‘Clinical supervision provides time out and an opportunity, in the context of an ongoing professional relationship with an experienced practitioner, to engage in guided reflection on current practice in ways designed to develop and enhance that practice in the future’
(Open University, 1998).
Clinical supervision is key to any professional’s growth and training. By facilitating clinical supervision, we develop a clinician’s professional work and wellbeing while safeguarding client care.
If you’re looking to expand your professional skill set, contact us. We’ll help you provide outstanding care to your clients while still maintaining your own wellbeing.
As a clinical supervisor, Ian focuses on what happens in the room between client and therapist. Often, clients will recreate problematic relationship patterns with us in the therapy relationship. By recognizing our own unavoidable participation in these patterns, we help our patients understand and rework them.
Our unexpected participation in these unhealthy patterns often stirs up difficult feelings. It is not a question of if we experience difficult feelings, but whether or not we use them constructively. During clinical consultation, we may discover parallel feelings and patterns. This phenomenon, known as the parallel process, can offer new perspective into the therapy relationship and the client’s difficulties.
Clinical consultation works best when the therapist feels comfortable discussing the range of thoughts and feelings clients invoke. We work to create a consultation relationship built on mutual trust, respect, and open communication. In more theoretical terms, clinical supervision facilitates meaningful exploration of transference, countertransference, enactments, and parallel process.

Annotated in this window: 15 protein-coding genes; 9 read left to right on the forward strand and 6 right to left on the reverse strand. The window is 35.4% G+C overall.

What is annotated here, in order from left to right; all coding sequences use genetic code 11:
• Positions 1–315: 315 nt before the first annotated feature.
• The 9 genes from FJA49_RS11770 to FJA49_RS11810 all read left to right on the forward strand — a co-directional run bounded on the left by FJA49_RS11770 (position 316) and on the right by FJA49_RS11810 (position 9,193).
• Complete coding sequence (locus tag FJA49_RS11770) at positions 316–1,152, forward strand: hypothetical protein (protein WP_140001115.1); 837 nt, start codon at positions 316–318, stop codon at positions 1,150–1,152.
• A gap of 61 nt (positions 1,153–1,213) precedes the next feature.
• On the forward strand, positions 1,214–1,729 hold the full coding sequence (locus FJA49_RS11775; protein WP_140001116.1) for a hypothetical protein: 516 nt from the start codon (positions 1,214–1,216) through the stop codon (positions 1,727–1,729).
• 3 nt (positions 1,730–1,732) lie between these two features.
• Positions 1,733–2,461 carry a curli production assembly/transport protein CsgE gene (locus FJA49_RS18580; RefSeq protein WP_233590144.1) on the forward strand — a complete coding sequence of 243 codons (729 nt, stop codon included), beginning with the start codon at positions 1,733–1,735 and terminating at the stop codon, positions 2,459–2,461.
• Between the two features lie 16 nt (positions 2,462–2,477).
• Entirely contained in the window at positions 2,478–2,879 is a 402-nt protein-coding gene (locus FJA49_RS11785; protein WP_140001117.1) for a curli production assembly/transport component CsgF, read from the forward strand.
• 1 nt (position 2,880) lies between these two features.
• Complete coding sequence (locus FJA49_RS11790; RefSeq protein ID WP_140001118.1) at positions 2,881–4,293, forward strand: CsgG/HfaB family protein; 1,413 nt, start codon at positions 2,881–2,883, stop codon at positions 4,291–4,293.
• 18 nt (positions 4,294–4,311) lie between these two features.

Our sessions normally move between discussions of process, theory, and practical clinical guidance. One theoretical lens does not fit all patients, so we try to match clinical models to client needs. Our understanding of our client should guide our choice of model, not vice versa.
Ultimately, we want our clinical supervision to support you as you care for clients.
Clinical supervision doesn’t just help the client, nor does it only meet registration requirements. It exists to help you, too. Sometimes, we forget to care for ourselves in the midst of counselling. A clinical supervisor can remind you of self care, and offers you a valuable support system in which you can grow.
That growth translates into long-term success for you as a therapist. With better support and accountability, you can evaluate your practice with a clear perspective. Your supervisor will help you advance your knowledge and skill, improving client outcomes overall.